By Ed Doherty, Cammack LaRhette Consulting
Despite being decades old, the Medicare secondary payer rules still cause consternation among group health plan administrators. When does Medicare pay for services, and when does a group health plan foot the bill? The answer depends on two key factors: the size of the group health plan and why the individual is eligible for Medicare.
It's important to understand the difference between Medicare eligibility and entitlement. A person is eligible for Medicare on reaching a certain age or having certain health conditions. A person is entitled to Medicare when he or she is both eligible for Medicare and enrolled in Medicare.
Group Health Plans with 100-Plus Employees
For group health plans with 100 or more employees, the following two-question chart explains whether Medicare or the group health plan is primarily liable for payment:
Group health coverage based on current employment status means that the employee is working or has a continuing business relationship with the employer and that the group health plan covers the employee and dependents because of that relationship.
Current employment status is maintained under many types of paid or unpaid leave. These include Family and Medical Leave Act (FMLA) leaves, Uniformed Services Employment and Reemployment Rights Act (USERRA) leaves, unpaid leaves with an expectation of return, and when the employee is out on disability for the first six months of such leave. Participants do not have coverage based on current employment status when they are covered by retiree plans or through COBRA or severance coverage.
Under the rules, spouses and dependents who are covered by group health plans are considered to have coverage because of the current employment status of the employed family member.
Group Health Plans with Fewer than 100 Employees
Whether Medicare pays first depends on the size of the group and on the reason for the participant’s Medicare eligibility. The following chart explains how Medicare primary coverage depends on employer size:
Medicare Entitlement and Determining Group Health Plan Eligibility
Medicare secondary payer rules prohibit group health plans from taking into account that an individual is entitled to Medicare. This means that group health plans cannot base eligibility or benefits on whether the participant is entitled to Medicare and they cannot charge different premiums or contributions from participants entitled to Medicare.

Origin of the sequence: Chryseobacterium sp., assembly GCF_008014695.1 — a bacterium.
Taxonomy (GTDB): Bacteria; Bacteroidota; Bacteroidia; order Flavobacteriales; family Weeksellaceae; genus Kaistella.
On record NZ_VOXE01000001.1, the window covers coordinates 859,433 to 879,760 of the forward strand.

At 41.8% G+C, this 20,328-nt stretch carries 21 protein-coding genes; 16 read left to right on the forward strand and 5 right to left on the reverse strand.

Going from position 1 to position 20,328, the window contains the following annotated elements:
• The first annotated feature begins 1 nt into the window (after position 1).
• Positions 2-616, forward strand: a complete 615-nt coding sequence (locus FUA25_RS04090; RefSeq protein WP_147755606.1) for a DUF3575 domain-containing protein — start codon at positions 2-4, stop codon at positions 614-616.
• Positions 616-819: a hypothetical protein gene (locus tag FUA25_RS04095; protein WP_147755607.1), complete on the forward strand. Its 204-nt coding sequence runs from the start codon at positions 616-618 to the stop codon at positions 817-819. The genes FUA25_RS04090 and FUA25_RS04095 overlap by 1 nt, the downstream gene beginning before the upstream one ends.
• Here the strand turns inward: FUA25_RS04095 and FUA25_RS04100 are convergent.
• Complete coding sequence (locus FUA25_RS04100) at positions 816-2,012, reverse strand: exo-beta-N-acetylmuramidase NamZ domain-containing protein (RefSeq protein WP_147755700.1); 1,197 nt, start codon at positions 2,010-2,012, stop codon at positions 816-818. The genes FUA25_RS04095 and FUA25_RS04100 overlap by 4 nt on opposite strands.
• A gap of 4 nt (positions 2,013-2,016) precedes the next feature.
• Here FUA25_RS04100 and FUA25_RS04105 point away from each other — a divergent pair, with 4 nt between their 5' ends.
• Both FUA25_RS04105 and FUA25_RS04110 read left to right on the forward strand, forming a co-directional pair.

These rules apply to group health plans that usually are exempted from Employee Retirement Income Security Act (ERISA) rules, such as church and governmental plans. Health flexible spending accounts (FSAs) and health savings accounts (HSAs) are not subject to Medicare secondary payer rules, but health reimbursement arrangements (HRAs) must conform as a group health plan.
Understanding the Medicare secondary payer rules need not be a daunting task. Basically, most plans cannot discriminate in any way against a participant on the basis of the participant’s Medicare entitlement. These rules were put in place so that plans would not take advantage of Medicare by pushing all entitled people and their medical expenses onto the public system.
Ed Doherty is a compliance consultant, health and welfare, at Cammack LaRhette Consulting, which provides health care, HR, employee benefits, retirement, actuarial and communications services.
Helping Those Turning 65 to Navigate Medicare, SHRM Online Benefits, August 2013
It's Complicated: Coordinating Medicare, Employer Health Plans, SHRM Online Benefits Discipline, April 2011
Medicare FAQ: Should I sign up for Medicare Part A and B if I'm still working? Medicare.gov
Medicare and Other Health Benefits: Your Guide to Who Pays First, Medicare.gov
Medicare Fact Sheets, Kaiser Family Foundation
SHRM Online Benefits DisciplineSHRM Online Health Care Reform Resource Page